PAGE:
A few months ago I wrote this story about a couple of forthcoming projects in downtown San Diego, Vantage Pointe and Pacific Pointe, both currently being built by Canadian developer Pointe of View.
Part of the story looked at a previous project completed by the developers up in Kelowna in British Columbia, Canada. That project has been having some serious issues with structural integrity. Randy Klapstein, Pointe of View’s CEO probably put it best in my last story:
Klapstein said a structural engineer working on the Canadian project “didn’t do his job properly,” and that as a result, the 21-story condo unit had been “under-designed.”
Well, one of the Canadian reporters I spoke to on that story sent me an e-mail this morning containing the text of a story his paper, the Okanagan Sunday, ran last Sunday. I guess Pointe of View’s problems north of the border are far from over.
Here’s the story’s lead:
Residents of a lakefront condo complex in Kelowna are confused about what to do next after an engineering firm concluded it’s unsafe and no one should live there.
David Woodall Engineering has determined people should move out of the 236
condominium units at Discovery Bay on Sunset Drive until the buildings are brought up to code. An inspection of eight units in mid-June found problems with load-bearing stud walls and a lack of resistance to wind and earthquakes.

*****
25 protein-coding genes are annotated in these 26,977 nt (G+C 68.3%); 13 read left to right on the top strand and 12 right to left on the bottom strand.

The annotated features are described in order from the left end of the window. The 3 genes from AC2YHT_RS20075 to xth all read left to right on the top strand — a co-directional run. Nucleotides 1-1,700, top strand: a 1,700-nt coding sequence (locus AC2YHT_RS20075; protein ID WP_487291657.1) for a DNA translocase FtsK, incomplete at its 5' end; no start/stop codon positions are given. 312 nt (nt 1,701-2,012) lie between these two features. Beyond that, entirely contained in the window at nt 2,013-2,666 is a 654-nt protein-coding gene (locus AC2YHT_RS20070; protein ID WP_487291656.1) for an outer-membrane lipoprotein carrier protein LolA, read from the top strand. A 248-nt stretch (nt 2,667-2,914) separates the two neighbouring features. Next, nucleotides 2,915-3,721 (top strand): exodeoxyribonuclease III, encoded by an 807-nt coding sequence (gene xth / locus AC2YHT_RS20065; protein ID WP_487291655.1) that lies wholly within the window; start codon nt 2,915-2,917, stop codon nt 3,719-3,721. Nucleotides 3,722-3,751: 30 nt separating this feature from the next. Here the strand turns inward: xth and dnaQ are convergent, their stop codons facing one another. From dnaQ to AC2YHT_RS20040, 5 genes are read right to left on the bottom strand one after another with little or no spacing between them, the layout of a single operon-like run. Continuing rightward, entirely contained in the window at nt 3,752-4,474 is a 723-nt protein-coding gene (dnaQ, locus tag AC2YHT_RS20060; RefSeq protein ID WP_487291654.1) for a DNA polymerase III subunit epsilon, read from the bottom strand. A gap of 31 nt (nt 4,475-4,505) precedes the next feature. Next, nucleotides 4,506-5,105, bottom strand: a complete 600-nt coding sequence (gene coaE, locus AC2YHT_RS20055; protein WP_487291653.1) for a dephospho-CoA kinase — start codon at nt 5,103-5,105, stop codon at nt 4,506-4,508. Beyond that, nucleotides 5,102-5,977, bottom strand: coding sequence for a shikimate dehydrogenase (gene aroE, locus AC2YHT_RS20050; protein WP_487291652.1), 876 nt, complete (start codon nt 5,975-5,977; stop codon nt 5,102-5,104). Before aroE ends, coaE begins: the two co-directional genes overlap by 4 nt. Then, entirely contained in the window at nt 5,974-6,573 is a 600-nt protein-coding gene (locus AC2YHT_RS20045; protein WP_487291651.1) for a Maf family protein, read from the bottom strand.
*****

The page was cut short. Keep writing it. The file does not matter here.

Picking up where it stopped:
“The wood-framed buildings at Discovery Bay are structurally unsafe and should not be occupied until they have been reinforced and in compliance with the B.C. Building Code in all respects,” Woodall wrote in a notice posted on the main entrance.
The owners of condos in the project don’t know what to do next:
Brian Selig, who co-owns one of the units, said no one is taking responsibility for liability if a disaster happens.
“Why aren’t we being forced to be evicted?” he said. “Are we paying premiums for insurance that doesn’t apply here? . . . I think it’s time to bear pressure on government bodies, the city and (the) National Home Warranty (program).”
There is some good news for the owners, however. The story states that Pointe of View is installing posts that should prop things up in about 200 of the units. That work will begin shortly, according to the company’s chief operating officer. Once the load-bearing posts are erected, it will be up to individual tenants to stay or move out.
There’s an update to Sunday’s story here.